Years before I was old enough to drive, magazines were the closest my allowance got me to a muscle car and one of the first things I picked up from the editorial was that bigger is better. Cubic inch displacements of 426, 429, 440, 454; I was enamored with numbers like this and Detroit’s top performers of a time past with these monsters lurking under the hood. I formed an allegiance with cubic inches and power; make or model didn’t matter.
A true understanding of what these numbers meant came along with a career as a technician, and while originally paying homage to what I perceived as the pure genius of Detroit’s engineers, the more I became involved with performance, the more familiar I became with the term “stroker.” The world of hot rods and horsepower commonly utilized the benefits of stroking an engine, and for many performance builders, it’s more commonplace now than ever before.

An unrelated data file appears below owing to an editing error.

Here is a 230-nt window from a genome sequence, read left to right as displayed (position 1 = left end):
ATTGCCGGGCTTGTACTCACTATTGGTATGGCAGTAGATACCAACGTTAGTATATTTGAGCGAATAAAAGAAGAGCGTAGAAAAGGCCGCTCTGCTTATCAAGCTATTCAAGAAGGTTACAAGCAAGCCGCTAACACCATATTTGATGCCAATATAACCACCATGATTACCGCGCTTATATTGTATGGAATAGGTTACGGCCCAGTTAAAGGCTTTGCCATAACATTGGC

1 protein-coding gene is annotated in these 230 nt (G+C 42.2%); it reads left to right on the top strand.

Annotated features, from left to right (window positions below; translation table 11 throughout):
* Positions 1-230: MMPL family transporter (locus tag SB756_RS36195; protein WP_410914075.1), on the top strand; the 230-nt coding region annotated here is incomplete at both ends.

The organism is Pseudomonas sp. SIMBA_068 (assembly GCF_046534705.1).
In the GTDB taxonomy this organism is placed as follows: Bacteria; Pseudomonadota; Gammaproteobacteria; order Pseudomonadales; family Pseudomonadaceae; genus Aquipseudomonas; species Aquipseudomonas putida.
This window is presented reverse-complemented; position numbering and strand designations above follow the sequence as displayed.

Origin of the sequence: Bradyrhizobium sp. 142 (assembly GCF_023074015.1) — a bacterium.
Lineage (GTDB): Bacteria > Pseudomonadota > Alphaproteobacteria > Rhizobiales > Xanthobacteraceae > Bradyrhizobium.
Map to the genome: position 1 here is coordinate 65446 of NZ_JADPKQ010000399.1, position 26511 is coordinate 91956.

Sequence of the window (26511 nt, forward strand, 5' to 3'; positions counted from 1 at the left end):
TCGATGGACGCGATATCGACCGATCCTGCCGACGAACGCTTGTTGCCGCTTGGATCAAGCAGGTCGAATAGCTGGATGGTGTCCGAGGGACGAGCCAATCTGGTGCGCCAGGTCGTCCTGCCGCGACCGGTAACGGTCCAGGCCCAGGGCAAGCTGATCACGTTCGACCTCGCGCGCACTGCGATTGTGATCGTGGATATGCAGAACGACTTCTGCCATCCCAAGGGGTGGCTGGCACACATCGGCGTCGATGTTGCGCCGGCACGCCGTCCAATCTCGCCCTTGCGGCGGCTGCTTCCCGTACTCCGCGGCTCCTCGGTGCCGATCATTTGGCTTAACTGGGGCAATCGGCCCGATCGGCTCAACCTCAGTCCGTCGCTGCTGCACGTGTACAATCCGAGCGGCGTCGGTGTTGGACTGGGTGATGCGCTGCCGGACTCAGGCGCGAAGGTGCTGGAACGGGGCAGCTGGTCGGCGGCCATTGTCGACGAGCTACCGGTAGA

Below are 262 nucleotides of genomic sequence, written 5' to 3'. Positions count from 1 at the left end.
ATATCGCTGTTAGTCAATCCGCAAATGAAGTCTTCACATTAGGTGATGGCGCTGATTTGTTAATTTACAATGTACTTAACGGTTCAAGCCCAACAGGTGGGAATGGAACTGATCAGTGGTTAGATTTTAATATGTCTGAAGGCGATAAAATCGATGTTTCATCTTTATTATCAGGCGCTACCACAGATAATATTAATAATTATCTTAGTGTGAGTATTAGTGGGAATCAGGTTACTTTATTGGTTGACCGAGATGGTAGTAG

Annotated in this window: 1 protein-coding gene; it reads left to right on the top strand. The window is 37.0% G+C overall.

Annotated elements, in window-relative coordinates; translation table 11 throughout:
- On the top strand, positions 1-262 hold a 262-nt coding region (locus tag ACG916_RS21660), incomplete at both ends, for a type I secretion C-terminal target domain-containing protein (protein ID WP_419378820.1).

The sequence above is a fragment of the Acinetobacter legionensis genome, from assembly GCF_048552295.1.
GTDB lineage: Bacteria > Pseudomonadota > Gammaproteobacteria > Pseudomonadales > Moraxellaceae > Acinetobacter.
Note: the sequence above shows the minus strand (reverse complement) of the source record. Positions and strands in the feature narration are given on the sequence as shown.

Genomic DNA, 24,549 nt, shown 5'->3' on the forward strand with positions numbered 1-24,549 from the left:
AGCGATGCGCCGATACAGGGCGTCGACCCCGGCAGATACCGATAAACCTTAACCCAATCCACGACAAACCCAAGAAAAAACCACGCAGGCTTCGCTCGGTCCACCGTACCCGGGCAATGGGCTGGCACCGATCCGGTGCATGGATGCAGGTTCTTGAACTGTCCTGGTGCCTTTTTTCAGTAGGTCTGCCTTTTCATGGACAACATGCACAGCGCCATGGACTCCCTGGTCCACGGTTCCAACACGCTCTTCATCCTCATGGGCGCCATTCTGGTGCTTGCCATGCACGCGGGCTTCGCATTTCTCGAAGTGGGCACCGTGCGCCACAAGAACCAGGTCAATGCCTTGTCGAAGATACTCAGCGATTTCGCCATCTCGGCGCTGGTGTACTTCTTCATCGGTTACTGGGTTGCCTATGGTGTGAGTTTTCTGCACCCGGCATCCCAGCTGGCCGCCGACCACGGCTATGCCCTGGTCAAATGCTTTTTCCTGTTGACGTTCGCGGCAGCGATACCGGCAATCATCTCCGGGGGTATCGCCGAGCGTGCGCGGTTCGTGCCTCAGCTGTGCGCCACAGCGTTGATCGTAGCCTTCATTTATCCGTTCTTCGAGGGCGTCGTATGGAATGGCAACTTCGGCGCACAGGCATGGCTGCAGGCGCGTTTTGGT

Siebert Performance in Topeka, KS, is one such shop that lives by the longer stroke. “I would say most everything we build is stroked,” says Luke Siebert, owner of Siebert Performance. “We do more stroking than building it the way it came from the factory just because everything we build anymore is really a race engine. Even down to your big-block Chevy stuff, we rarely do a 454 or 468 anymore, usually they’re 496 and up.”